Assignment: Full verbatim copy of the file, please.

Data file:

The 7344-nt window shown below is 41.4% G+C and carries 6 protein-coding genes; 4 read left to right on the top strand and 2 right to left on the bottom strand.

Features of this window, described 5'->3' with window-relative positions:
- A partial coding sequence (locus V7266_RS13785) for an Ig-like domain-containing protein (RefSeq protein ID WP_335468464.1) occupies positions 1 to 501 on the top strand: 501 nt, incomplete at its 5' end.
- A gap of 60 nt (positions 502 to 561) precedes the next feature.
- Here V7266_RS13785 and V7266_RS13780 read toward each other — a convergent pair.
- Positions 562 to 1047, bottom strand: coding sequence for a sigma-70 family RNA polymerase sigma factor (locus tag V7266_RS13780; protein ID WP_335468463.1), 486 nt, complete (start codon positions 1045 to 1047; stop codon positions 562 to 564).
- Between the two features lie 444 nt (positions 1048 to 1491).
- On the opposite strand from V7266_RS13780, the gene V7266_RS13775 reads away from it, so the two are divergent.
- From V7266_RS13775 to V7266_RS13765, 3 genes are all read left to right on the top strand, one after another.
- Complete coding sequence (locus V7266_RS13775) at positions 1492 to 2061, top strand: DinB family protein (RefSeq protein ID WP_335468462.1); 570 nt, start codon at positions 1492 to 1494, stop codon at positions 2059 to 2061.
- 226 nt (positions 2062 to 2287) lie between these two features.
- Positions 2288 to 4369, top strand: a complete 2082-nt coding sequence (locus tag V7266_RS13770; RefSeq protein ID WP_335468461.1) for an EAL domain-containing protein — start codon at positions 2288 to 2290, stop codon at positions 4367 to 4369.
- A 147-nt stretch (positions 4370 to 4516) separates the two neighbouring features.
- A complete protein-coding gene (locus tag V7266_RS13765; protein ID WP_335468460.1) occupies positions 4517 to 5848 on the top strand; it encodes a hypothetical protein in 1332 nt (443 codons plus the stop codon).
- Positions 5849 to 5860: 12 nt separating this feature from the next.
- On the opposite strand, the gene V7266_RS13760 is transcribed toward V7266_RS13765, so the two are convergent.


The 7344-nt window shown below is 41.4% G+C and carries 6 protein-coding genes; 4 read left to right on the top strand and 2 right to left on the bottom strand.

Features of this window, described 5'->3' with window-relative positions:
- A partial coding sequence (locus V7266_RS13785) for an Ig-like domain-containing protein (RefSeq protein ID WP_335468464.1) occupies positions 1 to 501 on the top strand: 501 nt, incomplete at its 5' end.
- A gap of 60 nt (positions 502 to 561) precedes the next feature.
- Here V7266_RS13785 and V7266_RS13780 read toward each other — a convergent pair.
- Positions 562 to 1047, bottom strand: coding sequence for a sigma-70 family RNA polymerase sigma factor (locus tag V7266_RS13780; protein ID WP_335468463.1), 486 nt, complete (start codon positions 1045 to 1047; stop codon positions 562 to 564).
- Between the two features lie 444 nt (positions 1048 to 1491).
- On the opposite strand from V7266_RS13780, the gene V7266_RS13775 reads away from it, so the two are divergent.
- From V7266_RS13775 to V7266_RS13765, 3 genes are all read left to right on the top strand, one after another.
- Complete coding sequence (locus V7266_RS13775) at positions 1492 to 2061, top strand: DinB family protein (RefSeq protein ID WP_335468462.1); 570 nt, start codon at positions 1492 to 1494, stop codon at positions 2059 to 2061.
- 226 nt (positions 2062 to 2287) lie between these two features.
- Positions 2288 to 4369, top strand: a complete 2082-nt coding sequence (locus tag V7266_RS13770; RefSeq protein ID WP_335468461.1) for an EAL domain-containing protein — start codon at positions 2288 to 2290, stop codon at positions 4367 to 4369.
- A 147-nt stretch (positions 4370 to 4516) separates the two neighbouring features.
- A complete protein-coding gene (locus tag V7266_RS13765; protein ID WP_335468460.1) occupies positions 4517 to 5848 on the top strand; it encodes a hypothetical protein in 1332 nt (443 codons plus the stop codon).
- Positions 5849 to 5860: 12 nt separating this feature from the next.
- On the opposite strand, the gene V7266_RS13760 is transcribed toward V7266_RS13765, so the two are convergent.